LOS ANGELES -- How old is too old to sob like a little girl at "E.T. – the Extra-Terrestrial"? Not 40, apparently.

The Steven Spielberg film that would become a 1980s pop-culture phenomenon is coming out on Blu-Ray for the first time Tuesday – 30 years, four Academy Awards and nearly $800 million after its theatrical release. To commemorate this, theaters across the country recently showed a digitally re-mastered version of the film for one night only.

Being a total geek for "E.T.," I jumped at the chance to see it again in a theater. And yes, I dug up my old red hoodie and bought some Reese's Pieces for the occasion.

Having worked as a film critic for a while now – and with a child of my own – I wanted to find out whether the movie would still have the same emotional impact on me as it did when I was a kid. I wondered whether I looked back fondly at it as a piece of nostalgia, or if the film itself truly was as original, well-made and heart-tugging as I remembered.

Thinking about the movies I watched repeatedly growing up – "The Wizard of Oz," "The Karate Kid," "The Breakfast Club" – it's always "E.T." that stirs something deeply within me. I recall experiencing an aching sense of longing when 10-year-old Elliott (Henry Thomas) says goodbye to the best friend he'd ever had – this impish, inquisitive alien from far away – knowing he'd never see him again. I wanted to see whether I'd feel that again – and I was far from alone. My theater was packed with viewers of every type. Some came in groups while others sneaked in alone in the dark; still others brought their own children to share this movie they loved.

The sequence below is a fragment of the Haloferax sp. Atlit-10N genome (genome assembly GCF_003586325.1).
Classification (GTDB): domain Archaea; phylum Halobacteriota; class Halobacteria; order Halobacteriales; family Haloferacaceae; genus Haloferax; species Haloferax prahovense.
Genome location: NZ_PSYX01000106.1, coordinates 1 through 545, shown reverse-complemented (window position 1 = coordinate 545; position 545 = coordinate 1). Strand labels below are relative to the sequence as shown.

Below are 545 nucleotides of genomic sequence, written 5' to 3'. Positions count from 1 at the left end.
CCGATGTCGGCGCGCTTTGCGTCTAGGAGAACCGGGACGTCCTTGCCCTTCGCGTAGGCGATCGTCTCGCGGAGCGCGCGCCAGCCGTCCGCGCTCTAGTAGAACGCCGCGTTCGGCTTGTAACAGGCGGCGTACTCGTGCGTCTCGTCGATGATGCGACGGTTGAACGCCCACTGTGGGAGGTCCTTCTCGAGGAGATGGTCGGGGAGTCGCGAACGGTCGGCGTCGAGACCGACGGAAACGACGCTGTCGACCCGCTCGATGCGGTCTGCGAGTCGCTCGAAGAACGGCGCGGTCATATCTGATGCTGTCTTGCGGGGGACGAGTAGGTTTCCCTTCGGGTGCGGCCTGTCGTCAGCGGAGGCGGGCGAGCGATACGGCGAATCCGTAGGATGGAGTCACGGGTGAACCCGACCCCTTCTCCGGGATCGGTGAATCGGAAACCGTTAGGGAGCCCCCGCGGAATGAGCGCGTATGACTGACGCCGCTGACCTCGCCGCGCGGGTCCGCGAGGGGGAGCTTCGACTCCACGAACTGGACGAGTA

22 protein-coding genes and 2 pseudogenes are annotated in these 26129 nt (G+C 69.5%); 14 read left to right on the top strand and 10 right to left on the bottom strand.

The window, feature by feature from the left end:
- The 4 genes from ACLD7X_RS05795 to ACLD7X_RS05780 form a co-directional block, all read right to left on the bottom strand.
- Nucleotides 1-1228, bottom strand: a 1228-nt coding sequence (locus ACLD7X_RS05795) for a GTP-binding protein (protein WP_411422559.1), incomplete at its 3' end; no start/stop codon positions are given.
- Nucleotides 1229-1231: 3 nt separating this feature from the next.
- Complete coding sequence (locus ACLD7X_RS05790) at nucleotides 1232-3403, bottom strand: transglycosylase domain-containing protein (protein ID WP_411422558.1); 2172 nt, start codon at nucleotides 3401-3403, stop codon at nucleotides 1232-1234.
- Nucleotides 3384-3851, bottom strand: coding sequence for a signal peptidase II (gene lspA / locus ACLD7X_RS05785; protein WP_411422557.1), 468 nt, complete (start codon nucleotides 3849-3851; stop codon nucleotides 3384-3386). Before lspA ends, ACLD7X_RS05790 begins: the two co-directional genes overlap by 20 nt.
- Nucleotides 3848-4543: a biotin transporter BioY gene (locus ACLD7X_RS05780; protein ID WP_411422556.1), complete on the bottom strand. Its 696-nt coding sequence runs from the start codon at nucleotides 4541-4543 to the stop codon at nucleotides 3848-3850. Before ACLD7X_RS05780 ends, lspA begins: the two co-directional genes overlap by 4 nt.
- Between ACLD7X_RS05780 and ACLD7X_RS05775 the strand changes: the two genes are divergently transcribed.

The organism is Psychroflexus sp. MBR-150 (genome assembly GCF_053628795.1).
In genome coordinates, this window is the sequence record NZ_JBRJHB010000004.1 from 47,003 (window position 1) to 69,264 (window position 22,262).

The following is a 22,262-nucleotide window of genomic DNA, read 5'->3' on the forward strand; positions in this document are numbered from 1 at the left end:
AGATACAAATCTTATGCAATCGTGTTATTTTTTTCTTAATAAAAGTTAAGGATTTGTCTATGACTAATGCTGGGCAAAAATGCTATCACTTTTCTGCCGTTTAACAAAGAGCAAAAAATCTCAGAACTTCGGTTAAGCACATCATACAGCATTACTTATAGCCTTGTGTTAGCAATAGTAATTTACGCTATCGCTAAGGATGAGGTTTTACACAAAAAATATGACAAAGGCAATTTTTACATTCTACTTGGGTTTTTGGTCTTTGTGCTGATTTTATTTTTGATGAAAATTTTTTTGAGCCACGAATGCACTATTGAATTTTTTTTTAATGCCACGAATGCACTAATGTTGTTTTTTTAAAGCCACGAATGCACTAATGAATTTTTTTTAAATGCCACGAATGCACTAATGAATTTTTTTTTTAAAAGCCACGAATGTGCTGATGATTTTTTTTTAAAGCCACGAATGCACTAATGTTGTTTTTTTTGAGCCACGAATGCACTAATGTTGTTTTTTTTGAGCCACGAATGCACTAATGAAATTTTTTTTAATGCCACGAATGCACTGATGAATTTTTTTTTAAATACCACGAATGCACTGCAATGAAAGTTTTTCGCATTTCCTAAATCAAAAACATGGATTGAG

Once the film began, I realized pretty quickly that it wasn't a question of whether I'd cry, but rather how many times. The answer is four:

_ When the spaceship takes off and E.T.'s heart light goes out at the sad realization that he's been left behind on this strange planet. Alone. In the San Fernando Valley.

_ The first time E.T. makes Elliott's bicycle fly across the sky, with John Williams' iconic score soaring in the background; people in my audience erupted into spontaneous applause.

_ When E.T. is dying. We all know E.T. doesn't die, but it reduces me to a puddle every time.

_ Finally, when E.T. says goodbye to everyone, waddles aboard his spaceship and flies away. Tears just streaming down my face. No shame.

Seeing "E.T." again also made me noticed things about it from a professional standpoint that I hadn't before; like the fact that most of the film is shot from either Elliott's or E.T.'s perspective, or from their eye level. The only adult's face we see for about 80 minutes is that of Elliott's mom (Dee Wallace); other grown-ups are faceless or shrouded in darkness. Elliott's science teacher is just a torso and a voice, while Peter Coyote's character, who eventually reveals himself to be a sympathetic, kindred spirit, for a long time is little more than jangling keys on the waistband of a pair of jeans.

Fundamentally, though, there's a great authenticity to the kids in "E.T." that makes it so universal, and that comes from the honesty and purity of Melissa Mathison's script. There is zero irony here; they wholeheartedly goof on each other. They don't have cellphones. They're not overscheduled.